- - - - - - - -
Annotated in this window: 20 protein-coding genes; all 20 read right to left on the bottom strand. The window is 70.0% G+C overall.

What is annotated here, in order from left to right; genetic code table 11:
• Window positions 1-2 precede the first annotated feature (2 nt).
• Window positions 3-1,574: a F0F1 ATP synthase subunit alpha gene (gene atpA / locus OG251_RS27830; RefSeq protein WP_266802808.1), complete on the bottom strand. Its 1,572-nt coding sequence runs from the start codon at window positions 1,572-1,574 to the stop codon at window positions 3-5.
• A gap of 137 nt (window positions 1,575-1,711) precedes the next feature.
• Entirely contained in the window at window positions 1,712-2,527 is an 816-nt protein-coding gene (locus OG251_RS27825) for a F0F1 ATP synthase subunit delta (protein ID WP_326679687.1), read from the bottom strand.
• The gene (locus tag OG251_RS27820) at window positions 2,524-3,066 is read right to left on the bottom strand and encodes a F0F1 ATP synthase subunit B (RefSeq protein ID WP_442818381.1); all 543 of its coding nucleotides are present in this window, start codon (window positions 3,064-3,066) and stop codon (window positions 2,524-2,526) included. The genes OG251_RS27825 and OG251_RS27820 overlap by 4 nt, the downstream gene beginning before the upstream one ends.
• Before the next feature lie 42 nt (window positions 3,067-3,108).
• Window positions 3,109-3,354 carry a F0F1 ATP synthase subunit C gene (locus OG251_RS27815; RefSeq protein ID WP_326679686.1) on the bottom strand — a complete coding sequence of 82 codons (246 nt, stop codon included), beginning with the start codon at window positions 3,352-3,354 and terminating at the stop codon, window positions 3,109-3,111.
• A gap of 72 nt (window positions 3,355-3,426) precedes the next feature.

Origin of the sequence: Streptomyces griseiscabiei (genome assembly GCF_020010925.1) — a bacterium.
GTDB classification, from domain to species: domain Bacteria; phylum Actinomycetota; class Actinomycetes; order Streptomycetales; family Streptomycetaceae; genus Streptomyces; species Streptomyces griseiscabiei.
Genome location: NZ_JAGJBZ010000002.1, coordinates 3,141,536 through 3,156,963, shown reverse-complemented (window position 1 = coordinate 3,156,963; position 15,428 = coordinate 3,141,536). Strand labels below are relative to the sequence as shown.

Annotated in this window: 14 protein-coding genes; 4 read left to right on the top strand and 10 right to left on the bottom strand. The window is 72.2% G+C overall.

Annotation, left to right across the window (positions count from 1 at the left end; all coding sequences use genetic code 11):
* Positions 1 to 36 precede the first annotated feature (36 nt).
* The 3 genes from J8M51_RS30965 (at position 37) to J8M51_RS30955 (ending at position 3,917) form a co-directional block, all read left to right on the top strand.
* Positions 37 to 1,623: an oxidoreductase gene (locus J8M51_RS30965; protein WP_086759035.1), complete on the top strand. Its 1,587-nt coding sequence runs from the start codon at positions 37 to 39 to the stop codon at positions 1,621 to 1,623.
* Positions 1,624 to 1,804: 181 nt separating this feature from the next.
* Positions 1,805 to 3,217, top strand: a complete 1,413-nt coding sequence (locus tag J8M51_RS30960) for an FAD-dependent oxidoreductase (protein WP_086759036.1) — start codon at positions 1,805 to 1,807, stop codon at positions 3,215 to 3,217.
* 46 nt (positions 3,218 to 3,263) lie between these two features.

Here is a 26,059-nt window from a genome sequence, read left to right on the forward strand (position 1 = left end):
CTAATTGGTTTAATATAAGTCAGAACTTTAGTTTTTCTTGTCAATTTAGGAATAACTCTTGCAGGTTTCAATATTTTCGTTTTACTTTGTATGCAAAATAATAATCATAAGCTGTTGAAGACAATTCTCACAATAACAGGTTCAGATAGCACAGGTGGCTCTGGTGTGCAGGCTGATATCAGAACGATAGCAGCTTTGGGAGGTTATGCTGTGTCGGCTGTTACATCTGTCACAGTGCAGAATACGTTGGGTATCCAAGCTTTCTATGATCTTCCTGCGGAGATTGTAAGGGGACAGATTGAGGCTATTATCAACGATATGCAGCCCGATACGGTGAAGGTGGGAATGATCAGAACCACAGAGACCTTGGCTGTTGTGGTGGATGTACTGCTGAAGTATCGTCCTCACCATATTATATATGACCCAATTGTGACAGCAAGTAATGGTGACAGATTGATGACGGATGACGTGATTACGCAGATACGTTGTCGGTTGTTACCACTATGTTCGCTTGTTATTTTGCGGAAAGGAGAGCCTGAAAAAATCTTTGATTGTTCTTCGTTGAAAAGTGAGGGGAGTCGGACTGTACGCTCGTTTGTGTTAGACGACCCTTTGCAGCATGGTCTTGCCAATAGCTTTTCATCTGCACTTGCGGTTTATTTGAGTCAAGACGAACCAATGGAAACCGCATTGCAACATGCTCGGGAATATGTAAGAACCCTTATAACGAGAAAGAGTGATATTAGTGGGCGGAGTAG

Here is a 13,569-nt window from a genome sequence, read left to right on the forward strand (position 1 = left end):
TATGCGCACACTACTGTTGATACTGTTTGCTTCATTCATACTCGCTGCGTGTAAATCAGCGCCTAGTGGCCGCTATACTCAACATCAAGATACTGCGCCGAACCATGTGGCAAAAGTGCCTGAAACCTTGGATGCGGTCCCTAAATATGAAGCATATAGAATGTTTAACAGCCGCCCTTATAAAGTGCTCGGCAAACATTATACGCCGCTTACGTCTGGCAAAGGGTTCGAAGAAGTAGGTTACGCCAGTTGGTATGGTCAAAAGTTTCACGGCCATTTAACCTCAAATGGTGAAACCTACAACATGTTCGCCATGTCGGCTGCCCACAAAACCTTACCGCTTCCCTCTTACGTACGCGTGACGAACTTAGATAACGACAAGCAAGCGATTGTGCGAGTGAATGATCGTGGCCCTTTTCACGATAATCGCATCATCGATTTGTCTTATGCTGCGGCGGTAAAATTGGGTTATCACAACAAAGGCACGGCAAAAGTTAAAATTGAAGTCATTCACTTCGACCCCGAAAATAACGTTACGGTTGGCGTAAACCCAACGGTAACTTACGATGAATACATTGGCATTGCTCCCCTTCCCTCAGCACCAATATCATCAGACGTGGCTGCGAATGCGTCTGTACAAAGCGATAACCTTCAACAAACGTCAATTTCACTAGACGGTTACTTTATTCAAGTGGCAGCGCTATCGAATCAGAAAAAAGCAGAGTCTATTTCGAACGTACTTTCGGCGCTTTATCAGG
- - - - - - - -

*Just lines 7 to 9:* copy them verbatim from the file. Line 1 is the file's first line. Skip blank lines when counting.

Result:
• The gene (locus tag OG251_RS27820) at window positions 2,524-3,066 is read right to left on the bottom strand and encodes a F0F1 ATP synthase subunit B (RefSeq protein ID WP_442818381.1); all 543 of its coding nucleotides are present in this window, start codon (window positions 3,064-3,066) and stop codon (window positions 2,524-2,526) included. The genes OG251_RS27825 and OG251_RS27820 overlap by 4 nt, the downstream gene beginning before the upstream one ends.
• Before the next feature lie 42 nt (window positions 3,067-3,108).
• Window positions 3,109-3,354 carry a F0F1 ATP synthase subunit C gene (locus OG251_RS27815; RefSeq protein ID WP_326679686.1) on the bottom strand — a complete coding sequence of 82 codons (246 nt, stop codon included), beginning with the start codon at window positions 3,352-3,354 and terminating at the stop codon, window positions 3,109-3,111.